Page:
Lithuania’s lobbying scandal: business rep accused of efforts to depose minister

Valdas Sutkus, the president of the Lithuanian Business Confederation (LVK), is suspected of organising a smear campaign against former transport minister and taking bribes from business groups. Sutkus is under investigation as part of a large-scale lobbying corruption case,

Lithuania’s anti-corruption agency, the Special Investigation Service (STT), said on Wednesday that Sutkus, who was detained a day earlier before being released from remand, was allegedly paid to collect and publish information undermining the reputation of Rokas Masiulis, who was transport minister until last August.

“The aim was to have Masiulis removed from his position,” the STT said.

This week, the STT revealed it was conducting a large-scale investigation into illegal lobbying and influence peddling. Business groups were allegedly seeking to influence legislation on taxes and government spending.

The agency also suspects Sutkus of taking bribes from several road construction companies as well as Mantas Zalatorius, the president of the Association of Lithuanian Banks (LBA).

Zalatorius was also detained as part of the investigation on Tuesday.

Sutkus has rejected suspicions against him.

“I neither gave any bribes to anyone nor took any from anyone,” he told reporters on Wednesday after Vilnius City District Court denied the prosecution’s request to keep him in custody.

STT officers have brought formal suspicions against Sutkus, Zalatorius and the heads of two road construction companies, a consultancy and an IT firm.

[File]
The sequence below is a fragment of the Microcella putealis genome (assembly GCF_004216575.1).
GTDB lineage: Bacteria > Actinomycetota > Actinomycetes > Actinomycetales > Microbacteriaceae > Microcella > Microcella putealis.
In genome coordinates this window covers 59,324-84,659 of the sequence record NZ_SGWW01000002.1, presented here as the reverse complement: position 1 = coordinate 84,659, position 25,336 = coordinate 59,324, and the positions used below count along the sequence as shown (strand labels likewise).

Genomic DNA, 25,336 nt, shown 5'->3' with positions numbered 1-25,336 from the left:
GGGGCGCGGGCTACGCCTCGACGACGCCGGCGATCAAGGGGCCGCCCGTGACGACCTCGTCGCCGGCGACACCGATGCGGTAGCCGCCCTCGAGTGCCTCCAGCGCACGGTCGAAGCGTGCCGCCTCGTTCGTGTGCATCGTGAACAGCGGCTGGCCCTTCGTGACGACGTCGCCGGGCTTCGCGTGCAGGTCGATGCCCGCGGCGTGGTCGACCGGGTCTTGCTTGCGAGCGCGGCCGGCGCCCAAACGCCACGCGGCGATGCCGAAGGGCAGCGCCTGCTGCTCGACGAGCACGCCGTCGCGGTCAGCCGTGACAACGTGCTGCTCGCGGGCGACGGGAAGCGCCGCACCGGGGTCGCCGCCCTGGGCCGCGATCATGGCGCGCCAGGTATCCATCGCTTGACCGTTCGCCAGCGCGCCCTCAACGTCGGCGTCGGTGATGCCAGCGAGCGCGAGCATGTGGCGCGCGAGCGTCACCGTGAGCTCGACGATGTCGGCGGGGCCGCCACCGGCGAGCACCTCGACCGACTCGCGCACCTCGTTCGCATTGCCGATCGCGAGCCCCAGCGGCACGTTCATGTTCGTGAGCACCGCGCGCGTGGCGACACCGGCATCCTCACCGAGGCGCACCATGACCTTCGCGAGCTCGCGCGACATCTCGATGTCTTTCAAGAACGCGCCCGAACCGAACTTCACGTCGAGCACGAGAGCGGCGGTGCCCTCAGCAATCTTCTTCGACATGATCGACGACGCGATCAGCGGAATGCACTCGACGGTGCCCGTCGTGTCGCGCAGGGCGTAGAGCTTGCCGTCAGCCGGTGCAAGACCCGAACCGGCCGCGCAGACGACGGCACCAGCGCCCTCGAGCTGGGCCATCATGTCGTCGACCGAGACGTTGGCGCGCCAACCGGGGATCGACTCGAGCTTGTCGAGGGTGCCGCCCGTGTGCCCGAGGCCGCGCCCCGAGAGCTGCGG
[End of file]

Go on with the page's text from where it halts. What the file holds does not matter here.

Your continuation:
While the STT did not name the individuals, law-enforcement officials have confirmed to BNS that Juozas Aleksa, the CEO of Šiaulių Plentas, and Aldas Rusevičius, the board chairman and CEO of Kauno Tiltai, have also been detained as part of the investigation.

Searches at Kauno Tiltai and Maxima

The STT said its officers conducted dozens of searches. In addition to visiting the parliament administration and the head office of Kauno Tiltai, one of the biggest road construction companies in Lithuania, they also conducted searches at Maxima, a major supermarket chain, on Tuesday.

“They asked for information about events dating back several years,” said Ernesta Dapkienė, the head of communications at Maxima, adding that the investigators took documents, but did not detain anyone.

“We cooperate with the officers and provided them with all the information they needed,” she said.

Former transport minister felt pressure

Former Transport Minister Masiulis said he did feel pressure from Sutkus.

“I am now getting the whole picture of what was going on,” Masiulis told BNS on Wednesday. “I do remember the pressure that Mr Sutkus began when I was invited to the Seimas.”

Back in 2018, Masiulis said he had received threats from the Lithuanian Businesses Confederation (LVK) following a meeting of the parliamentary Economy Committee. During the sitting, he was criticised for poor condition of the country’s roads.

Masiulis was removed from the post last August on the insistence of the ruling coalition and replaced by Jaroslav Narkevič.

Masiulis said on Wednesday that Sutkus may have coordinated political pressure and efforts to undermine his reputation.

“Mr Sutkus played first fiddle and his allegations were later picked up by others, including politicians,” Masiulis said.


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